North Korea accused of cryptocurrency fraud

North Korea accused of cryptocurrency fraud

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Answer North Korea accused of cryptocurrency fraud

North Korea’s political system is using cryptocurrency scams and fake cryptocurrency offers to raise money for the government, new surveys of internet use in North Korea have revealed.

One example is a company called Marine Chain, which launched in 2018 under the claim that it is giving partial ownership to offshore vessels in exchange for cryptocurrency. It is unclear exactly how much revenue the company has generated, and six months later it was hidden on its website.

But cybersecurity researchers from Recorded Future, who on Thursday released the title of a report titled “Changing Patterns in Internet Use Reveal the Adaptive and Creative North Korean Ruling Elite,” discovered that the company’s CEO, a man named “Captain Jonathan Phung Kah-kyun” He was a Singaporean citizen allegedly working to help North Korea evade international sanctions for years.

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Fong has succeeded in giving the company a legitimate cover by appearing at investment conferences and promoting himself as the human face of the coin, analysts say. In March, for example, he appeared at a conference in Shanghai on “blockchain technology” and “digital supply chain transformation.”

Fong was listed as the CEO of Marineshine and likely used his tour to talk about investing in cryptocurrency to attract investors to the company. He also spoke at a forum on supply chain and logistics innovation in Hong Kong this month.

“It illustrates the overlap between physical support networks and virtual support networks,” Priscilla Moriuchi, director of strategic threat development at Recorded Future, told Newsweek. “Captain Fung is part of the North Korean network of supporters in Singapore. The broad consensus is that the support is financially driven. They are unscrupulous businessmen who want to engage a wide range of illegitimate partners.”

Fong’s current account on LinkedIn does not include any reference to the Marineshine project but claims to have over two decades of experience as a ship captain and more than 10 years of experience working for SingClass International providing rating services to “various ship owner departments.” . News articles from 2003 mention Phuong as the deputy director of the Mongolian Shipping Register. Fong did not immediately respond to requests for comment from Newsweek.

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Over the past several years, North Korea has been using a variety of tricks and cyber attacks to raise funds for the Kim regime.

In 2016, for example, North Korean hackers were accused of stealing at least $81 million from a bank in Bangladesh. The North Korean “Lazar Group” was blamed for the attack, and a “ransomware attack” called WannaCry infiltrated institutions across Europe. The system also mined cryptocurrency on some of the stolen computers. But experts say low-level cybercrime, including scripting for online poker games, is the most prevalent.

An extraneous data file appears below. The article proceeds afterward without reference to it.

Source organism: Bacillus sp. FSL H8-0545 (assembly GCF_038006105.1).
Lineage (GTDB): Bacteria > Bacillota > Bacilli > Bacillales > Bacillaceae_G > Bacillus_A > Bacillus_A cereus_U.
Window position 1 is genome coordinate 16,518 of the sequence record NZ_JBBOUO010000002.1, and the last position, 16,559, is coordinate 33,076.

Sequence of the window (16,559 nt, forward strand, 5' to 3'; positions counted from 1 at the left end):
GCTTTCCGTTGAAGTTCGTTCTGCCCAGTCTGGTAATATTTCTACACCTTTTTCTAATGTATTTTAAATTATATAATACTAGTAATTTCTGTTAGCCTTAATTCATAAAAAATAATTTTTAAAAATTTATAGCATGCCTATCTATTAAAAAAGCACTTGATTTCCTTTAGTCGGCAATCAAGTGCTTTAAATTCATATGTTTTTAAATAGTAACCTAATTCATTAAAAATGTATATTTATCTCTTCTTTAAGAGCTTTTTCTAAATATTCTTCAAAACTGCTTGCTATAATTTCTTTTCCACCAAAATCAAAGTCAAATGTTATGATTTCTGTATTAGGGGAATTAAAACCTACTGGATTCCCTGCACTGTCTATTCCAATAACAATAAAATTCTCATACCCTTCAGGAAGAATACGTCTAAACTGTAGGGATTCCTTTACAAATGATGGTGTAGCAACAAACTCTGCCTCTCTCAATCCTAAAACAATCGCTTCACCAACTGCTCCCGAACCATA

The Fong companies have been linked to tampering with the national flag records of three countries, which were typically used as fitting flags for North Korean ships,” according to a “Recorded Future” report. The report’s authors said MarineShine was a “mass scam conducted on behalf of North Korea.”

On the other hand, Crunchbase describes Marineshine’s business intelligence platform as a “next-generation global marine investment marketplace; The company allegedly has between 11 and 50 employees and has gone through one funding round. Today, however, only one employee, a Korean national, is shown on the company’s LinkedIn page.

The researchers also linked Marine Chain to a man named “Tony Walker” who claimed to be a “specialist in the shipping industry” and a man named “Heo Myung Choi” who claimed to be an investor in Korea. Both men have a limited online presence, and (memory coin) enthusiasts have expressed doubts about whether the men exist outside of the Marine Shine scam.

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“I’m not sure if anyone else has looked at the topic of Marine Shine. It seems to have been founded by someone named Tony Walker from Singapore but I can’t find it much online. “Does anyone know anything about his past projects?” According to a Reddit user asked:

“Tony Walker was not mentioned and his LinkedIn profile had no photo. I heard most of the Marine Shine team quit in January due to legal issues. It’s never a good sign you know that? According to another user’s answer to the previous question.

Experts note that scams are rarely prosecuted because it is difficult to distinguish a failed cryptocurrency exchange company from a fraudulent one.

“Between 50 to 60% of ICOs fail. So, investors know the risks and they invest,” Moriuchi told Newsweek. “They need to regulate cryptocurrency trading on a larger scale. Regulation is needed at some point because it is dangerous for ordinary people. But now it’s hard to tolerate these kinds of catalysts.”

In general, researchers have discovered that the North Korean regime and its backers are switching from using Western social media platforms such as Facebook and Instagram to Chinese ones, with the exception of LinkedIn, which is still popular there.

Chain Marine’s LinkedIn page still exists and claims that the company’s address is at Wan Chai, Hong Kong.

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